Felipe Pacheco writes for Bloomberg on pressure points mounting in Latin American markets in recent days.
- Venezuelan 10-year sovereign bonds dropped to the lowest level in more than six months following the decision of the Constitutional Court to take over duties of the opposition-controlled National Assembly. However, this was followed by a positive sign when the decision was reversed over the weekend.
- The oil price trajectory will ultimately decide the fate of Venezuelan bonds.
- A rebound in Paraguay’s US dollar-denominated bonds is under threat following violent protests in response to a proposal that would allow President Horacio Cartes to run for reelection.
- The results of the Ecuadorian election have been called into question following the election of leftist Lenin Moreno. The conservative opposition candidate has demanded a recount amid accusations of election fraud.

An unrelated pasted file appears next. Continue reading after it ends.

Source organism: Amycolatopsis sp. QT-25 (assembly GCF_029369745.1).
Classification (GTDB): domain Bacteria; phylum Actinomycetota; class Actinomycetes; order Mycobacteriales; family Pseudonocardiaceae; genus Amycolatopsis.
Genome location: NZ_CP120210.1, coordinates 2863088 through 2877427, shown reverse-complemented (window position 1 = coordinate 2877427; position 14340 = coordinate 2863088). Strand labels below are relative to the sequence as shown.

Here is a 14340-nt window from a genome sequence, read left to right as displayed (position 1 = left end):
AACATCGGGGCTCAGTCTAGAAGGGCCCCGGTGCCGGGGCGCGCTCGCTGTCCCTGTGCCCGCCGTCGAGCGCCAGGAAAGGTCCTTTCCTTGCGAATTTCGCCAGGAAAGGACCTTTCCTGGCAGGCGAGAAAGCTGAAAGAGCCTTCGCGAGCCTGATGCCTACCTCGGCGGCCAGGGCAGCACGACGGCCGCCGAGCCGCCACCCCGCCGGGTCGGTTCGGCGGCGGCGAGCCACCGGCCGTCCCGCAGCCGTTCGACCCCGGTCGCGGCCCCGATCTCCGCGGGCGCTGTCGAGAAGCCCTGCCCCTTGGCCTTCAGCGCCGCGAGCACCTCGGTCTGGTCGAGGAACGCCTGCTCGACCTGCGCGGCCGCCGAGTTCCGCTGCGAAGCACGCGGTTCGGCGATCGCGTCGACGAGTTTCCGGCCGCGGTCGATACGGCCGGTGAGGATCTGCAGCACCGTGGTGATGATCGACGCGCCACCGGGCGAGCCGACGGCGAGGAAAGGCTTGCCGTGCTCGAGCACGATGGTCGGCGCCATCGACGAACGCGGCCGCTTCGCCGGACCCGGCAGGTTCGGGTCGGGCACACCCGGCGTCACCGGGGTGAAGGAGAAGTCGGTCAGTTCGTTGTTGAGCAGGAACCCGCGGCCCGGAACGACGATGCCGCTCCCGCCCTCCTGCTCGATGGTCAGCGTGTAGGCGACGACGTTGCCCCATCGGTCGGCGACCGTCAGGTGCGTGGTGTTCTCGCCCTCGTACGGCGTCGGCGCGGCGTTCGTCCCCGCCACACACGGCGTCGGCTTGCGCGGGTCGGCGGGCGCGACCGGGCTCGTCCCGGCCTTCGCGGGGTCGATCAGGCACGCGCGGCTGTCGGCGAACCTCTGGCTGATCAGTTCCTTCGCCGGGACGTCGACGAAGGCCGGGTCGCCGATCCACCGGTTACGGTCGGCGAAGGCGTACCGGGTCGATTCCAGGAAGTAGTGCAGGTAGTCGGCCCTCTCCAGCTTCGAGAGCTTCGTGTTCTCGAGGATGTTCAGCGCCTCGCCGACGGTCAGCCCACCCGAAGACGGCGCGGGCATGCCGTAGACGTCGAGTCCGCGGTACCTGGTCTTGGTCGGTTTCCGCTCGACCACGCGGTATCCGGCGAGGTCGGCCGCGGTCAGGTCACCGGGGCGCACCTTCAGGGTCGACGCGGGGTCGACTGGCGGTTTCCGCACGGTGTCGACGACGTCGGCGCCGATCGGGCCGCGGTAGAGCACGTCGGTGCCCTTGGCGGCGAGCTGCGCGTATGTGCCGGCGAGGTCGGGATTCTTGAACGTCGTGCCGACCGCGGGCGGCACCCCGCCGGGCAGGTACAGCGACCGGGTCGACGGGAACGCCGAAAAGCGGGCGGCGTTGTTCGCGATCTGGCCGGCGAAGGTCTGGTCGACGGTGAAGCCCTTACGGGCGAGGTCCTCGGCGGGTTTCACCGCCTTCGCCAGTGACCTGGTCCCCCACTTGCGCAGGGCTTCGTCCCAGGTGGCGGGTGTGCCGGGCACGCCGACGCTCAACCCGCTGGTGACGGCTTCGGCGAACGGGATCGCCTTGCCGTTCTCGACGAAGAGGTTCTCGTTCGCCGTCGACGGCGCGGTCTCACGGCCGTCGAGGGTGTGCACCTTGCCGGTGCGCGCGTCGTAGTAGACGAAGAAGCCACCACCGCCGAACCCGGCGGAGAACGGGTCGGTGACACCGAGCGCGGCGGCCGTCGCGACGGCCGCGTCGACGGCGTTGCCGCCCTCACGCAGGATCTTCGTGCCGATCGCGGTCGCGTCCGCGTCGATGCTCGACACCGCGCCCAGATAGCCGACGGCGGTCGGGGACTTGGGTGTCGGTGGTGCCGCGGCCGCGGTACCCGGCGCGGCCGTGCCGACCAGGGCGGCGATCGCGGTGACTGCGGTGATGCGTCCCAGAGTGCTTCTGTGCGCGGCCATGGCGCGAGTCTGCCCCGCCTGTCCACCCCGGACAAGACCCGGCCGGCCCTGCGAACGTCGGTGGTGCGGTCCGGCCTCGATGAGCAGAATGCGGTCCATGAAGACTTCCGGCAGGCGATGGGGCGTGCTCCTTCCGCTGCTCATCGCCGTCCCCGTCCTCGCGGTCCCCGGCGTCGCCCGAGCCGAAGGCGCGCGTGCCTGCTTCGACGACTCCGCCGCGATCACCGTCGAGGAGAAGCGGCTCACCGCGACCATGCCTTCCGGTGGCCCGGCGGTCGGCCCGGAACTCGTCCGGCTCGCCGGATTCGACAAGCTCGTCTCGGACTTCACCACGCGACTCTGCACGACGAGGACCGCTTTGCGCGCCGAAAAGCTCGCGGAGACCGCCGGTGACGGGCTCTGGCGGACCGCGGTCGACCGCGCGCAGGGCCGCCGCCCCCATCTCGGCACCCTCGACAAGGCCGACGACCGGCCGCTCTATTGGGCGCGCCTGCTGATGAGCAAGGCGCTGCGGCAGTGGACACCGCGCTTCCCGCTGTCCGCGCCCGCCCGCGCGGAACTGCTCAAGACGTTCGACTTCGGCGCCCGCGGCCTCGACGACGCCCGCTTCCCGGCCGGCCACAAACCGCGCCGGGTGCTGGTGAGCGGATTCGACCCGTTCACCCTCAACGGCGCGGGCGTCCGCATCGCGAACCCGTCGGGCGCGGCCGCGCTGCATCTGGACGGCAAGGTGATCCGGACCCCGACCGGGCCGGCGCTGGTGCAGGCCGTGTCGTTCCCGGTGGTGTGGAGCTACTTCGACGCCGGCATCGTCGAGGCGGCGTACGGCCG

- Ecuador’s dollar-denominated bonds still offer a higher yield than the similarly rated Nigerian notes.
- Brazilian president Michel Temer continues to push forward with controversial austerity measures, despite a 73% disapproval rating. The real is now one of the five most volatile currencies, along with the Mexican and Colombian pesos, among the 31 major currencies tracked by Blooomberg.
- For the first time in almost a year, leveraged funds are shorting the US dollar versus the Mexican peso. Investors have noted a shift in President Trump’s tone from the harsh rhetoric of the campaign trail.